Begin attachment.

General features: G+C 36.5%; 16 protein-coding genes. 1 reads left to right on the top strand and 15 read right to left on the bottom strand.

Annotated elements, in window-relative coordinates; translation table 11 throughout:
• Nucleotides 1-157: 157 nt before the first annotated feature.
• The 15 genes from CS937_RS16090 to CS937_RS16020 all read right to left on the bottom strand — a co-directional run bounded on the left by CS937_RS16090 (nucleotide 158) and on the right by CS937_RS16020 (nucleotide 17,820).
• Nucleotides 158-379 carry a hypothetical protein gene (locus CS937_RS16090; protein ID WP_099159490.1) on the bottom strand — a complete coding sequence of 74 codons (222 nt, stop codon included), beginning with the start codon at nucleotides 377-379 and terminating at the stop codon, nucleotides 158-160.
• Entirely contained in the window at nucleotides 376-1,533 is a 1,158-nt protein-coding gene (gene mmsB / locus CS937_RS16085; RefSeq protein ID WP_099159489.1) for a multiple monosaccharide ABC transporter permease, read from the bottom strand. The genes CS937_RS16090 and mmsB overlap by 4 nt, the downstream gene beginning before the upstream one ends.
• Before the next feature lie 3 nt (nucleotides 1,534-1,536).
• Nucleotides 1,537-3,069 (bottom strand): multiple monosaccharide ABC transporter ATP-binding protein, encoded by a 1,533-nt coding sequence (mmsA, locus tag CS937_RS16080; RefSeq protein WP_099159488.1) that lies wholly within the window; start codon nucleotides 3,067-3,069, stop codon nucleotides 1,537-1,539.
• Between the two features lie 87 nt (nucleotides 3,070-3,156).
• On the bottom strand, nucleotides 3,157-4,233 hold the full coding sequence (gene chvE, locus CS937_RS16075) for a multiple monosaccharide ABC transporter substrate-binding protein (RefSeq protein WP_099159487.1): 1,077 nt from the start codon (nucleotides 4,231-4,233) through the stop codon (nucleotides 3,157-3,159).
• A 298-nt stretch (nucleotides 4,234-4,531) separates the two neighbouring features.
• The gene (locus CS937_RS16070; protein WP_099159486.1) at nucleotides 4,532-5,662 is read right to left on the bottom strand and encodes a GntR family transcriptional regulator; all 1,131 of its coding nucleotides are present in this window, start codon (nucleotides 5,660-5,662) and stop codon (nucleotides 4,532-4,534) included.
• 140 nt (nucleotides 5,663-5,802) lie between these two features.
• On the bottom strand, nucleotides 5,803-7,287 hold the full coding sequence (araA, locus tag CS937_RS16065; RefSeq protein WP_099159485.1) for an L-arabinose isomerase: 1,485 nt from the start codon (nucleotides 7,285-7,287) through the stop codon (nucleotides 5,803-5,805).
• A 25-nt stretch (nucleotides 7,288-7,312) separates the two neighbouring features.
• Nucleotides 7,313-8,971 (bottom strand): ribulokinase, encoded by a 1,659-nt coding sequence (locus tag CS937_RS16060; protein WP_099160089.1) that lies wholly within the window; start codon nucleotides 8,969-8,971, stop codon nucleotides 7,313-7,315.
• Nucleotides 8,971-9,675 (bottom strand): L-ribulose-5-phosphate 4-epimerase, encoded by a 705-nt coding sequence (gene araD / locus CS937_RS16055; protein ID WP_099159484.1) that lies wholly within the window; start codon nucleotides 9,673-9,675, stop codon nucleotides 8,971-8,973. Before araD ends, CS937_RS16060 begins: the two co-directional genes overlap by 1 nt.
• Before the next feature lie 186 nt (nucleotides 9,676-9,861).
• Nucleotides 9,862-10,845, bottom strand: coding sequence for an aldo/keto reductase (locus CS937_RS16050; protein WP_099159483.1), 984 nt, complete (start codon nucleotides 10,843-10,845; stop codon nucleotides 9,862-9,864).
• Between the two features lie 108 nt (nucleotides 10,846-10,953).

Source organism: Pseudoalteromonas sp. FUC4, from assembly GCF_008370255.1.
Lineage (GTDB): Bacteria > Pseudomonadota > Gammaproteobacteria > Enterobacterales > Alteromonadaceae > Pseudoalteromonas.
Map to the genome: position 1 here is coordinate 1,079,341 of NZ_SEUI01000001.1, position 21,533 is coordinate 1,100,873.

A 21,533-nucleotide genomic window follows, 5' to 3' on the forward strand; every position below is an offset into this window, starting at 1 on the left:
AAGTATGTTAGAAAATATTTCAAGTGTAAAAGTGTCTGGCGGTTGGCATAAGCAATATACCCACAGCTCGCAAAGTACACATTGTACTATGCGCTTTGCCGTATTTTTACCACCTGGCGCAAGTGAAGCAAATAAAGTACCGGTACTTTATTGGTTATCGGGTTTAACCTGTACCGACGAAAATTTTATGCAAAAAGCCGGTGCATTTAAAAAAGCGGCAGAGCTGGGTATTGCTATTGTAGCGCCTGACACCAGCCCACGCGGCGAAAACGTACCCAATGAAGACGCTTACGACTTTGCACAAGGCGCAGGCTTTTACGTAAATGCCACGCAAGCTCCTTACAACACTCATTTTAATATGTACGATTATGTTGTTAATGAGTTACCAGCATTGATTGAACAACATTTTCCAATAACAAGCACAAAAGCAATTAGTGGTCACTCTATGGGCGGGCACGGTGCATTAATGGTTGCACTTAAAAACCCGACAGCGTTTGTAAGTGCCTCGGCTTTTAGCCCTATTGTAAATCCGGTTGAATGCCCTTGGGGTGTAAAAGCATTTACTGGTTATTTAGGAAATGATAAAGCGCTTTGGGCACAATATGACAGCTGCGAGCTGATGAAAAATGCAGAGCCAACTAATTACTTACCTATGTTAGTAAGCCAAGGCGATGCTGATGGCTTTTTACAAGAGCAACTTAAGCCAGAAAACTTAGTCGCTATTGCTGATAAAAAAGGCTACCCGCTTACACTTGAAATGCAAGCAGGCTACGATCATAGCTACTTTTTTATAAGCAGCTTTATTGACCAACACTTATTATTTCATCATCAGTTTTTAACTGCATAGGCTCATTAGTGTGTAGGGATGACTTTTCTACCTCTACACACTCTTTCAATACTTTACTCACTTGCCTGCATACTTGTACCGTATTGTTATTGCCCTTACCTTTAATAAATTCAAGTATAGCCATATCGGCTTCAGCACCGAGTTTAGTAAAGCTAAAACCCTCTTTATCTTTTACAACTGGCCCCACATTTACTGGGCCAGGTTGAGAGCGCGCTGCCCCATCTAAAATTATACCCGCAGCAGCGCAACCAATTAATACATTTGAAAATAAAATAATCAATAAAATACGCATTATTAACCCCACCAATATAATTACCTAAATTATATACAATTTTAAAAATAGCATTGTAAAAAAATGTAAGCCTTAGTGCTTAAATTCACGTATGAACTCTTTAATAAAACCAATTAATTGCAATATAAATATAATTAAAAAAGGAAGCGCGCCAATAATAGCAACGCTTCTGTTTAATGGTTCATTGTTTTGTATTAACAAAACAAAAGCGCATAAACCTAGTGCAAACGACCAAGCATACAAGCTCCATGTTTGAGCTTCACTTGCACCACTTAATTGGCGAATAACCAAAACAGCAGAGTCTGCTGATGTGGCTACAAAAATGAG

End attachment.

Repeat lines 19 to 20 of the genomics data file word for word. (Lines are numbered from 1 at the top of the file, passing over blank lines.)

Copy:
• Nucleotides 9,862-10,845, bottom strand: coding sequence for an aldo/keto reductase (locus CS937_RS16050; protein WP_099159483.1), 984 nt, complete (start codon nucleotides 10,843-10,845; stop codon nucleotides 9,862-9,864).
• Between the two features lie 108 nt (nucleotides 10,846-10,953).